04 Jun 2007 Microstock Upload Methods

The contributing process is an area where the top microstock websites have been competitive for years. How well the process fuctions, or how quickly they can contribute images has a big impact on photographers with large portfolios or high ongoing production.

So let’s take a look at what upload methods exist and which microstock websites offer them.


This is the most simple method of upload, and all microstock websites provide it. It’s simply a page of the website where you can click a Browse button, select a file from your computer, and click an Upload button to send the file.

There is some creative variation on HTML forms across the microstock websites. Some enable simultaneous uploading of multiple files with different levels of sophistication.

ActiveX / Java

This method is similar to HTML forms in that all the action happens on a page within the website. These advanced programming languages enable greater functionality in the uploading interface. Some are more sophisticated than others, but they all intend to make the process easier and more transparent.


File Transfer Protocol is an off-web method of uploading. Using any FTP application contributors can log into the FTP server of the microstock agency and send their photos. The photos are then completed and submitted through the website. The primary benefit of FTP uploading is that the files are sent in sequence, allowing you to easily and quickly upload large numbers of files. You can easily tell your FTP application to upload 200 photos to six microstock agencies and leave it unattended.


While not an upload method in itself, and Application Programming Interface (API) allows third party developers to create an applicaiton that interacts with a system. In this case the system is the microstock website. The APIs of microstock agencies also provide ways of interacting other than uploading photos, such as providing search results and downloading user statistics. One example of an application built to interact with the APIs of many microstock websites is the application reviewed yesterday, ProStockMaster.

Let’s Compare

Website HTML Form ActiveX / Java FTP
iStockphoto 1 at a time No No
ShutterStock up to 30 Java in-browser application to upload multiple files or folders Yes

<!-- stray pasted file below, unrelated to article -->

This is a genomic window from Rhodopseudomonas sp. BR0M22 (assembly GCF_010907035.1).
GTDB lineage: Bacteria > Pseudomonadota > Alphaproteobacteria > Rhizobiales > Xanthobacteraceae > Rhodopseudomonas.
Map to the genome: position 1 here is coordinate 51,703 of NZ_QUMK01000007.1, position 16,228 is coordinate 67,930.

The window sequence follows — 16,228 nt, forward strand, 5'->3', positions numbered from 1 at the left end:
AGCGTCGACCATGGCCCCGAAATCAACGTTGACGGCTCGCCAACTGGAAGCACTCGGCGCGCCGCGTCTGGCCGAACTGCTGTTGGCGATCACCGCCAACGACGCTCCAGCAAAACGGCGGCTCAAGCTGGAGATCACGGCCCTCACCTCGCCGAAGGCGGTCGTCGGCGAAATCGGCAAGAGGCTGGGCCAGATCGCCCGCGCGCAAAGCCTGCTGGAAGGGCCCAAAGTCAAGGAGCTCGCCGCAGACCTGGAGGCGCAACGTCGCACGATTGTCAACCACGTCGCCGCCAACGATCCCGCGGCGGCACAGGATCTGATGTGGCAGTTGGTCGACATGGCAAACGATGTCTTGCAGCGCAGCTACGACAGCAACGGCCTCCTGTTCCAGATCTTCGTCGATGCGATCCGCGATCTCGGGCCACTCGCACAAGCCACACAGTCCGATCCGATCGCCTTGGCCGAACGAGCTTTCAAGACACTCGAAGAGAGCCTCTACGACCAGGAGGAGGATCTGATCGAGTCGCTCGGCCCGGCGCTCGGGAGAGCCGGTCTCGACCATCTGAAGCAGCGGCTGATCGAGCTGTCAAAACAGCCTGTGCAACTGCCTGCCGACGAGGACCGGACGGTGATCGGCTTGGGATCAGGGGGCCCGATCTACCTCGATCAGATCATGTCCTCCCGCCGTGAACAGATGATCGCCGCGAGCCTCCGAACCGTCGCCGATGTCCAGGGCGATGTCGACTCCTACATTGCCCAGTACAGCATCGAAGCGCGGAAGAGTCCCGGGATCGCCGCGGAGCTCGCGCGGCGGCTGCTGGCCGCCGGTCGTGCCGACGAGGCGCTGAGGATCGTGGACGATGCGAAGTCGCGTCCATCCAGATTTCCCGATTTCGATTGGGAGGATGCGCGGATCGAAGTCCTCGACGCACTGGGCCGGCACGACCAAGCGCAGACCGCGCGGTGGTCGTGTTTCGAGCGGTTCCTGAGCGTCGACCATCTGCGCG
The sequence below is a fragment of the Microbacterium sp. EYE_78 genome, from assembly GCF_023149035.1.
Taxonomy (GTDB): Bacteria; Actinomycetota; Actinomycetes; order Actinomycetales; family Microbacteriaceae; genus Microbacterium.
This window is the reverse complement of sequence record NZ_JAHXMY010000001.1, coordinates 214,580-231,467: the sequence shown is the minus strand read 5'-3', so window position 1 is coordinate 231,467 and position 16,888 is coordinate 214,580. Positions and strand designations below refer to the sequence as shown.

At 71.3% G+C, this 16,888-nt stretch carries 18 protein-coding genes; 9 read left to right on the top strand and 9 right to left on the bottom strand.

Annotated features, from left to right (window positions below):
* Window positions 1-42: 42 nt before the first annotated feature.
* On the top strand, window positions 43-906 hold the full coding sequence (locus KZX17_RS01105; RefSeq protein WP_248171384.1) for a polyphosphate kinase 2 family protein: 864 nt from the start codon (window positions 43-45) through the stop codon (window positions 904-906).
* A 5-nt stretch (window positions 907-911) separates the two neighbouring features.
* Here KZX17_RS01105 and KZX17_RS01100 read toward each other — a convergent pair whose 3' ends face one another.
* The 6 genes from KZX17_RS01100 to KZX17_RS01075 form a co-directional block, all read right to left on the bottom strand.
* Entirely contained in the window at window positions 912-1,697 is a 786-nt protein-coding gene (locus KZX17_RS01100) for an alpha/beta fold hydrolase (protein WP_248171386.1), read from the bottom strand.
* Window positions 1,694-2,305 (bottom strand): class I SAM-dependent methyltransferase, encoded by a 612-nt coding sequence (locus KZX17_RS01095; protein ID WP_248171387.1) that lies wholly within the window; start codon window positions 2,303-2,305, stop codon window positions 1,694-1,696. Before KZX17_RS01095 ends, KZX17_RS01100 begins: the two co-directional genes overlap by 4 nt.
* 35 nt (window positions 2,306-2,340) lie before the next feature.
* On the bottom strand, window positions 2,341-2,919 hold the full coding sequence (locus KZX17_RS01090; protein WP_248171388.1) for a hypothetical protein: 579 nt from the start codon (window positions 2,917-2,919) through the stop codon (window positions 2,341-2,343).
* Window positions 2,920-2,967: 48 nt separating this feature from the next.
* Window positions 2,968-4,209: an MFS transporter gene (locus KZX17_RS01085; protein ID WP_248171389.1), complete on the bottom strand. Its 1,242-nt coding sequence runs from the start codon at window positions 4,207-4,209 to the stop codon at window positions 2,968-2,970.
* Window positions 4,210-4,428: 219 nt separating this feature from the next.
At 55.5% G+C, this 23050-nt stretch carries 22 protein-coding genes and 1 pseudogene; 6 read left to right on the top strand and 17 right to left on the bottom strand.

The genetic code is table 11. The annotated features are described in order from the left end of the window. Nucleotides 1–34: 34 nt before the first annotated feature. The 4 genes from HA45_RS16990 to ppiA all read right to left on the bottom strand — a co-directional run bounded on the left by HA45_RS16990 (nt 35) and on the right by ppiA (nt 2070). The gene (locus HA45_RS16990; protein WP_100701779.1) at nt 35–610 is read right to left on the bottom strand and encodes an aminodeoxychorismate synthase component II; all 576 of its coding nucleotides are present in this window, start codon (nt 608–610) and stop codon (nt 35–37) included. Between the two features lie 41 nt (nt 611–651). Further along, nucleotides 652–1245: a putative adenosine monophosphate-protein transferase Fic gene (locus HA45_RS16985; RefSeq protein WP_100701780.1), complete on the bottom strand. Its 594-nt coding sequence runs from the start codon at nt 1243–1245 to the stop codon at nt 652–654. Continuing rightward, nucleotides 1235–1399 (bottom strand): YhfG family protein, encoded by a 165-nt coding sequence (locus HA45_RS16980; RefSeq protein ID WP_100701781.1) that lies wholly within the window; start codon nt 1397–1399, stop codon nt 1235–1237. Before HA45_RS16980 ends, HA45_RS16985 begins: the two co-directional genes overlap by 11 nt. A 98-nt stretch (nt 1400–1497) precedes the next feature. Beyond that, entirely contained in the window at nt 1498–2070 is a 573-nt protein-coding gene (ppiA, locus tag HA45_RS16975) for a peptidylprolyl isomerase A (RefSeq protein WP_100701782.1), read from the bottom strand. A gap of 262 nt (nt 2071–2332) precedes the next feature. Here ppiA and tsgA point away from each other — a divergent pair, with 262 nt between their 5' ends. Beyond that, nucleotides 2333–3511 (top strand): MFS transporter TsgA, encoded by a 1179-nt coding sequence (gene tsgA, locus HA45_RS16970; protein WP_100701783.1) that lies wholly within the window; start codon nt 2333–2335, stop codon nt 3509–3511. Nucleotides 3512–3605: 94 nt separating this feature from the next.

Dreamstime 1 at a time No Yes
Fotolia up to 5 Java in-browser application to upload up to 100 files Yes
BigStockPhoto up to 10 No Yes
CanStockPhoto up to 10 Java in-browser application AND ActiveX (Windows) Yes
123rf up to 10 Java in-browser application to upload multiple files Yes
StockXpert up to 5 No No
LuckyOliver asdf No Yes
Crestock up to 10 No Yes

Notes of Interest

iStockphoto – while no direct FTP is offered they do provide multiple applications plugins that function via their API from their website

CanStockPhoto – can auto populate categories based on keywords in the ITPC – a big time saver
123rf – have an installable Windows XP upload application AND a facility to transfer files from another location on the web

StockXpert – all description data is required within the HTML upload form, meaning photos will different titles, descriptions or keywords must be uploaded individually

Crestock – have a separate facility for uploading Flash files

What Upload Method We Use

We’ve used the web-based uploading methods – mostly HTML forms – up until now. We tried FTP early on but had some problems with files not being received properly and duplicates appearing on the websites. We narrowed this down to our own FTP application, as we were having the same problem on all microstock websites we tested. We never got around to trying another application.

However, now that we’ve discovered IPTC data and ProStockMaster we’re about to transform our contributing process. We’ll be using Adobe Bridge to do the IPTC data and then ProStockMaster to do the uploading.

What methods do you use?

  • Joseph
    Posted at 13:32h, 04 June Reply

    FTP is the best method of course or ProStockMaster for those who use many sites.

    Just wanted to add that Fotolia might soon have a flash solution for uploads to improve user experience.
    Have a good day,

  • L. F. File
    Posted at 01:39h, 05 June Reply

    Really enjoy your blog especially your sales statistics. I would like to see something about rejection rates. I haven’t been doing this for long and only use three sites but my rejection rates vary a great deal from over 65% accepted to less than 10%. I think others would be interested in comparative rejection rates and perhaps how the sites deal with them. Will high rejection rates get you dropped?

    c h e e r s

  • Thomas
    Posted at 05:00h, 19 July Reply

    The IPTC editor from Imatch – http://www.photools.com works like a charm.

  • Glenn Rogers
    Posted at 10:26h, 10 October Reply

    My product, DBGallery, is also an excellent IPTC editor. A quick tour via screenshot can be found at http://grrsystems.com/DBGallery/IPTC_QuickTour.htm


  • claudio
    Posted at 06:40h, 08 January Reply

    I would like sites to “download” our files, e.g. grab files from a .zip file on a server, or from an ftp server.

    This would allow us to upload once, and send pictures to many sites.
    I know there are sites allowing ftp out, but the cost for bandwidth is too high.

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